Trump's Justice Department seized phone records of four New York Times reporters


The Justice Department told the Times it obtained the phone records of four reporters - Matt Apuzzo, Adam Goldman, Eric Lichtblau, and Michael S. Schmidt - from January 14 to April 30, 2017. Officials had a court order to seize the group's email logs sans contents as well, but no records were obtained, according to the Times. But the practice had received renewed scrutiny over the past month as Justice Department officials had alerted reporters at three news organizations - The Washington Post, CNN and The New York Times - that their phone records had been obtained in the final year of the Trump administration.

The statement did not say whether the Justice Department would still conduct aggressive leak investigations without obtaining reporters' records. Lichtblau has since left the newspaper.

"DOJ has now completed a review to determine all instances in which the Department had pending compulsory requests from reporters in leak investigations", Justice Department spokesman Anthony Coley said in a statement.

Psaki had previously said that DOJ would use the "Holder model" when investigating leaks to journalists - referring to Obama-era Attorney General Eric Holder.

But the period covered by the phone record seizure encompasses an April 2017 story from the four journalists that described the decision-making of then-FBI Director James Comey during the conclusion of the Hillary Clinton email investigation, and that referenced a classified document obtained by Russian hackers.

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'It threatens to silence the sources we depend on to provide the public with essential information about what the government is doing, ' Baquet said.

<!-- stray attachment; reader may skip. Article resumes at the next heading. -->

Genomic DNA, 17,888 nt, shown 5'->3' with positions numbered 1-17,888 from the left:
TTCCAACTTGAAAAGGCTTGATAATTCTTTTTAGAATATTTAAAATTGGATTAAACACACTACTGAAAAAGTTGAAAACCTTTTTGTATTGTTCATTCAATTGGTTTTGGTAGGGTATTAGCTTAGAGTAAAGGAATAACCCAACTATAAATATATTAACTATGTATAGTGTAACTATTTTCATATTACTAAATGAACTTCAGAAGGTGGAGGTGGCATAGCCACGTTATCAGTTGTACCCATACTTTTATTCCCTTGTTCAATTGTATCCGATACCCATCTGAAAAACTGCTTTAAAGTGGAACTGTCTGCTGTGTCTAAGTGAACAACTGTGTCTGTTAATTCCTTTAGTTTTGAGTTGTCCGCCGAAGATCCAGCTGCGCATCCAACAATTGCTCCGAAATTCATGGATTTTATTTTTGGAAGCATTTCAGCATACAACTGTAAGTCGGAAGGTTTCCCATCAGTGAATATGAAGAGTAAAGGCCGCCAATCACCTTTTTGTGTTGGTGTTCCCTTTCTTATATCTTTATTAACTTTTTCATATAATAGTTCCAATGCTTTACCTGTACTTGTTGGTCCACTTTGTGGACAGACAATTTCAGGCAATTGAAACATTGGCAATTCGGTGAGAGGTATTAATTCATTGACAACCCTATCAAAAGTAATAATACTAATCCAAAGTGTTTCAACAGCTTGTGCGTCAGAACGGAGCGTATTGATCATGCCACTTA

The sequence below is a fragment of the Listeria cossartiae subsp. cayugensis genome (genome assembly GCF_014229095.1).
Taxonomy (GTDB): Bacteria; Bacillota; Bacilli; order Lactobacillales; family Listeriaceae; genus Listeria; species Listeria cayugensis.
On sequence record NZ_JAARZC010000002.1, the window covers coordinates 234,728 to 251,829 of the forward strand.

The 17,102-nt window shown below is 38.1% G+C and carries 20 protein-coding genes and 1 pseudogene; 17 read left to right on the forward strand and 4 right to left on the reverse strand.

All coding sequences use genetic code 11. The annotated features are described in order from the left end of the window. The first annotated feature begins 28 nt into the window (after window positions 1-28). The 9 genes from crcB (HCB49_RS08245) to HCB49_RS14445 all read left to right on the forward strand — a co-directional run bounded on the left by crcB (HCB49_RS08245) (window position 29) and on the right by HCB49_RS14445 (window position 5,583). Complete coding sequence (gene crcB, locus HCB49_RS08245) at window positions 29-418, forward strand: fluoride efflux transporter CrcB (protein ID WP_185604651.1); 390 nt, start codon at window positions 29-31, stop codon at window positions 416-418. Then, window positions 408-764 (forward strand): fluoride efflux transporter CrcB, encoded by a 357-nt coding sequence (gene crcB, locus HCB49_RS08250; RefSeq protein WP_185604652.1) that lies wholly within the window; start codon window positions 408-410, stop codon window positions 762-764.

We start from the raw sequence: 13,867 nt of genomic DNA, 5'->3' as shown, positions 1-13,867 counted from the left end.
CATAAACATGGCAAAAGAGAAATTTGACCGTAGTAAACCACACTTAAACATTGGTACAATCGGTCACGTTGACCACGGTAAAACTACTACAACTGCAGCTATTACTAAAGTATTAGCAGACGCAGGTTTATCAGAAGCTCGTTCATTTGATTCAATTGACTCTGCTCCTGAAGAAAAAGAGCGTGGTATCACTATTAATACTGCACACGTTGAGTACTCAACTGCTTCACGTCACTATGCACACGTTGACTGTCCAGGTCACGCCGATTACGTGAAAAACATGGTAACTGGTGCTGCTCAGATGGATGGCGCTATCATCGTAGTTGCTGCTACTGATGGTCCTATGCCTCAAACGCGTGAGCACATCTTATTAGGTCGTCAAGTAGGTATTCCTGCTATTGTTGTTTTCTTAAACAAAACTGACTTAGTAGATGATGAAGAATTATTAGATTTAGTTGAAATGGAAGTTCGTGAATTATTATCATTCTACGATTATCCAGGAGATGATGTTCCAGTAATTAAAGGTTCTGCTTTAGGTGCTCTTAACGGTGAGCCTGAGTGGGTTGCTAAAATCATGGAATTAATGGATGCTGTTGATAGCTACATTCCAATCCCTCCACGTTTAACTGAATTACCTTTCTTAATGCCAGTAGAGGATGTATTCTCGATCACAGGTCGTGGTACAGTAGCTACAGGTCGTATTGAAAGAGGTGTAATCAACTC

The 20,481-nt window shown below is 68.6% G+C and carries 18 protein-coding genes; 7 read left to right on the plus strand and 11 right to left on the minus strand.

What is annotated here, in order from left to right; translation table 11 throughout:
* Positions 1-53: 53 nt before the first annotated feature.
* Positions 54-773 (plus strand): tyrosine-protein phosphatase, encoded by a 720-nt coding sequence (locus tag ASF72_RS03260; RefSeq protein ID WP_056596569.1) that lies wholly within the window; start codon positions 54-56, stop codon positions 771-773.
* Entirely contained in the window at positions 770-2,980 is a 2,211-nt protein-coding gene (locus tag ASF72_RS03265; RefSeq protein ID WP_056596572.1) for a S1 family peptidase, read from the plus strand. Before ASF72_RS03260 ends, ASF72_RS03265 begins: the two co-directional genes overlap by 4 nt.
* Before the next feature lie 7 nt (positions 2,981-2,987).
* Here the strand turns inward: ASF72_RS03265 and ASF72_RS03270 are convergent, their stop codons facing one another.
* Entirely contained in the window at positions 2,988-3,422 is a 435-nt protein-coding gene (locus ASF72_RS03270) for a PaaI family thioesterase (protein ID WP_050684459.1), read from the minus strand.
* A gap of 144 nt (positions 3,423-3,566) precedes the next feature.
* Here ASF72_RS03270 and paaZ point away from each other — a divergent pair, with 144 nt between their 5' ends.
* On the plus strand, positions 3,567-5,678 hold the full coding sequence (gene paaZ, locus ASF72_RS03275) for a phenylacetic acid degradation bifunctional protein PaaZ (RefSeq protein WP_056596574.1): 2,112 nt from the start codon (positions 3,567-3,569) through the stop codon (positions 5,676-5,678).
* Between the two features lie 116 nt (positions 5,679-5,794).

In addition to the phone records seizures disclosed over the past month regarding the reporters, the department won guilty pleas from a former government contractor who mailed a classified report to a news organization and a former Senate committee aide who admitted lying to the Federal Bureau of Investigation about his contacts with a reporter. That tussle had begun during the Trump administration but had persisted under the Biden Justice Department, which ultimately moved to withdraw the gag order.

The tactic was used by Democratic and Republican administrations alike in an effort to identify sources who revealed classified information to journalists. "Clearly, Google did the right thing, but it should never have come to this", New York Times Executive Editor Dean Baquet told the newspaper, which reported that the gag order prevented executives from telling him about the issue.

After blowback, Holder announced a revised set of guidelines for leak investigations, including requiring the authorization of the highest levels of the department before subpoenas for news media records could be issued.